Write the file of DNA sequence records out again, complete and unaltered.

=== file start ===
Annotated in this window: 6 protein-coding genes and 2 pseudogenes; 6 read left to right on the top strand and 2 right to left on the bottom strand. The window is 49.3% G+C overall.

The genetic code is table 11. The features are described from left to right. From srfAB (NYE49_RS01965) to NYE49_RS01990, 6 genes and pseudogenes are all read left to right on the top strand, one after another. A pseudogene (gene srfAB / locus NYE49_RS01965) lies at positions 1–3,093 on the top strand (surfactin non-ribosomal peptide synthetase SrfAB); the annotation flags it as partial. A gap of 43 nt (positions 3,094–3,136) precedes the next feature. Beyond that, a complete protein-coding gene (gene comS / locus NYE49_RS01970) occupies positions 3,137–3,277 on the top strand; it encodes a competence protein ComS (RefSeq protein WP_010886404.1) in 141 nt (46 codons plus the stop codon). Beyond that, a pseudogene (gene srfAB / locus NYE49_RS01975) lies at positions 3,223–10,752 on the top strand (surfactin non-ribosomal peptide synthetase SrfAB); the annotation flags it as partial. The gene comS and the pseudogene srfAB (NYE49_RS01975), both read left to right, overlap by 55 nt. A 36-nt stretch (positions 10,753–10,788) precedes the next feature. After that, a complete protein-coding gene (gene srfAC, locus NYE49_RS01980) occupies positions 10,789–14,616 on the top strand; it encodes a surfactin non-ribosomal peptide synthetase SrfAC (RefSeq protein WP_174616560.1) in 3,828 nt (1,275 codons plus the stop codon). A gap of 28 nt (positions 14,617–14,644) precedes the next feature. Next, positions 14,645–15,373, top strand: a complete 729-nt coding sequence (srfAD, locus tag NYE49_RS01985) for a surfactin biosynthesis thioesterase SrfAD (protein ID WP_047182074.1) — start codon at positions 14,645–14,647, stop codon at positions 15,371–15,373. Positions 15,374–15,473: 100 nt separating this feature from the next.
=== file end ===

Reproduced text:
Annotated in this window: 6 protein-coding genes and 2 pseudogenes; 6 read left to right on the top strand and 2 right to left on the bottom strand. The window is 49.3% G+C overall.

The genetic code is table 11. The features are described from left to right. From srfAB (NYE49_RS01965) to NYE49_RS01990, 6 genes and pseudogenes are all read left to right on the top strand, one after another. A pseudogene (gene srfAB / locus NYE49_RS01965) lies at positions 1–3,093 on the top strand (surfactin non-ribosomal peptide synthetase SrfAB); the annotation flags it as partial. A gap of 43 nt (positions 3,094–3,136) precedes the next feature. Beyond that, a complete protein-coding gene (gene comS / locus NYE49_RS01970) occupies positions 3,137–3,277 on the top strand; it encodes a competence protein ComS (RefSeq protein WP_010886404.1) in 141 nt (46 codons plus the stop codon). Beyond that, a pseudogene (gene srfAB / locus NYE49_RS01975) lies at positions 3,223–10,752 on the top strand (surfactin non-ribosomal peptide synthetase SrfAB); the annotation flags it as partial. The gene comS and the pseudogene srfAB (NYE49_RS01975), both read left to right, overlap by 55 nt. A 36-nt stretch (positions 10,753–10,788) precedes the next feature. After that, a complete protein-coding gene (gene srfAC, locus NYE49_RS01980) occupies positions 10,789–14,616 on the top strand; it encodes a surfactin non-ribosomal peptide synthetase SrfAC (RefSeq protein WP_174616560.1) in 3,828 nt (1,275 codons plus the stop codon). A gap of 28 nt (positions 14,617–14,644) precedes the next feature. Next, positions 14,645–15,373, top strand: a complete 729-nt coding sequence (srfAD, locus tag NYE49_RS01985) for a surfactin biosynthesis thioesterase SrfAD (protein ID WP_047182074.1) — start codon at positions 14,645–14,647, stop codon at positions 15,371–15,373. Positions 15,374–15,473: 100 nt separating this feature from the next.